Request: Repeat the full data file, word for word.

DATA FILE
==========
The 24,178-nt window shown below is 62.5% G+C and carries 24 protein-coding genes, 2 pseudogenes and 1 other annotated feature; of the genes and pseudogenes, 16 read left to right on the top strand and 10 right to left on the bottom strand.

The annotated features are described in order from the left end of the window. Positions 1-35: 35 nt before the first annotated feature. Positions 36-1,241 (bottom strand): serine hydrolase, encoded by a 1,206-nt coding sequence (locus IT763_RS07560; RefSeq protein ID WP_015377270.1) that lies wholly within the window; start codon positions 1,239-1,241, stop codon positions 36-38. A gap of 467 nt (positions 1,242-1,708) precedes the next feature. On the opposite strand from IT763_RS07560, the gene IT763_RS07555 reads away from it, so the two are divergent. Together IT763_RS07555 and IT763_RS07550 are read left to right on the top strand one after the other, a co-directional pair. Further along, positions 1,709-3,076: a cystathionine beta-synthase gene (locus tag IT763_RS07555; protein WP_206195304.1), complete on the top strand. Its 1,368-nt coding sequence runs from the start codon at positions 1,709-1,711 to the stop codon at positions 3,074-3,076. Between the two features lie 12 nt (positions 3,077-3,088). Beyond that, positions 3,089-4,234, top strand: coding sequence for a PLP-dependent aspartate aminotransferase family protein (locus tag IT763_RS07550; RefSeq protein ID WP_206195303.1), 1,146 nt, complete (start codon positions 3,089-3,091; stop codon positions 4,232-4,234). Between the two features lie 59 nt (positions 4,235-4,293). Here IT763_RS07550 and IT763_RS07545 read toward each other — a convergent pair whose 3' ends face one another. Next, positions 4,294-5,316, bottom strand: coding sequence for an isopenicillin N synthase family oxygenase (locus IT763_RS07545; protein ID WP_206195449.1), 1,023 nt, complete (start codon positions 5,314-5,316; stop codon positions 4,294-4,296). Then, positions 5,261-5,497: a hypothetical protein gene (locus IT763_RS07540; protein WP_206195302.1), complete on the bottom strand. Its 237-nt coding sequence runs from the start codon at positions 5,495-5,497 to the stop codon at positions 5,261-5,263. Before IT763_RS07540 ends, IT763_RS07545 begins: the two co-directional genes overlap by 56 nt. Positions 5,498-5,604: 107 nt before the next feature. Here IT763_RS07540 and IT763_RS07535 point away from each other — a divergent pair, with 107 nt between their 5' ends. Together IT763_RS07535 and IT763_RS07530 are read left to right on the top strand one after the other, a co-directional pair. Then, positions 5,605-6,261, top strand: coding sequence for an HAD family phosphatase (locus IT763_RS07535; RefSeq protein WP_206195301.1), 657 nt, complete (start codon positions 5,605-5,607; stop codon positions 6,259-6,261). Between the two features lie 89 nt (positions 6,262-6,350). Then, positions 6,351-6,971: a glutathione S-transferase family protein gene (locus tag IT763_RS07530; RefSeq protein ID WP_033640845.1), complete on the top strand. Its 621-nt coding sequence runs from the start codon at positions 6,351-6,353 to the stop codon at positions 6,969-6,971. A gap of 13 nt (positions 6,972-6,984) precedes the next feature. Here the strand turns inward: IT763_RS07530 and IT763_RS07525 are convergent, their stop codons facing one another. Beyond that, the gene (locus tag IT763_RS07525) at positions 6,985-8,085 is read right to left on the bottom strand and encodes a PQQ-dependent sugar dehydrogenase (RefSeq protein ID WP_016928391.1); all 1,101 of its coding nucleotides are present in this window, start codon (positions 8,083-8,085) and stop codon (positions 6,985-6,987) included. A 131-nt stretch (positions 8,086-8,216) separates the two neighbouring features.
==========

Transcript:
The 24,178-nt window shown below is 62.5% G+C and carries 24 protein-coding genes, 2 pseudogenes and 1 other annotated feature; of the genes and pseudogenes, 16 read left to right on the top strand and 10 right to left on the bottom strand.

The annotated features are described in order from the left end of the window. Positions 1-35: 35 nt before the first annotated feature. Positions 36-1,241 (bottom strand): serine hydrolase, encoded by a 1,206-nt coding sequence (locus IT763_RS07560; RefSeq protein ID WP_015377270.1) that lies wholly within the window; start codon positions 1,239-1,241, stop codon positions 36-38. A gap of 467 nt (positions 1,242-1,708) precedes the next feature. On the opposite strand from IT763_RS07560, the gene IT763_RS07555 reads away from it, so the two are divergent. Together IT763_RS07555 and IT763_RS07550 are read left to right on the top strand one after the other, a co-directional pair. Further along, positions 1,709-3,076: a cystathionine beta-synthase gene (locus tag IT763_RS07555; protein WP_206195304.1), complete on the top strand. Its 1,368-nt coding sequence runs from the start codon at positions 1,709-1,711 to the stop codon at positions 3,074-3,076. Between the two features lie 12 nt (positions 3,077-3,088). Beyond that, positions 3,089-4,234, top strand: coding sequence for a PLP-dependent aspartate aminotransferase family protein (locus tag IT763_RS07550; RefSeq protein ID WP_206195303.1), 1,146 nt, complete (start codon positions 3,089-3,091; stop codon positions 4,232-4,234). Between the two features lie 59 nt (positions 4,235-4,293). Here IT763_RS07550 and IT763_RS07545 read toward each other — a convergent pair whose 3' ends face one another. Next, positions 4,294-5,316, bottom strand: coding sequence for an isopenicillin N synthase family oxygenase (locus IT763_RS07545; protein ID WP_206195449.1), 1,023 nt, complete (start codon positions 5,314-5,316; stop codon positions 4,294-4,296). Then, positions 5,261-5,497: a hypothetical protein gene (locus IT763_RS07540; protein WP_206195302.1), complete on the bottom strand. Its 237-nt coding sequence runs from the start codon at positions 5,495-5,497 to the stop codon at positions 5,261-5,263. Before IT763_RS07540 ends, IT763_RS07545 begins: the two co-directional genes overlap by 56 nt. Positions 5,498-5,604: 107 nt before the next feature. Here IT763_RS07540 and IT763_RS07535 point away from each other — a divergent pair, with 107 nt between their 5' ends. Together IT763_RS07535 and IT763_RS07530 are read left to right on the top strand one after the other, a co-directional pair. Then, positions 5,605-6,261, top strand: coding sequence for an HAD family phosphatase (locus IT763_RS07535; RefSeq protein WP_206195301.1), 657 nt, complete (start codon positions 5,605-5,607; stop codon positions 6,259-6,261). Between the two features lie 89 nt (positions 6,262-6,350). Then, positions 6,351-6,971: a glutathione S-transferase family protein gene (locus tag IT763_RS07530; RefSeq protein ID WP_033640845.1), complete on the top strand. Its 621-nt coding sequence runs from the start codon at positions 6,351-6,353 to the stop codon at positions 6,969-6,971. A gap of 13 nt (positions 6,972-6,984) precedes the next feature. Here the strand turns inward: IT763_RS07530 and IT763_RS07525 are convergent, their stop codons facing one another. Beyond that, the gene (locus tag IT763_RS07525) at positions 6,985-8,085 is read right to left on the bottom strand and encodes a PQQ-dependent sugar dehydrogenase (RefSeq protein ID WP_016928391.1); all 1,101 of its coding nucleotides are present in this window, start codon (positions 8,083-8,085) and stop codon (positions 6,985-6,987) included. A 131-nt stretch (positions 8,086-8,216) separates the two neighbouring features.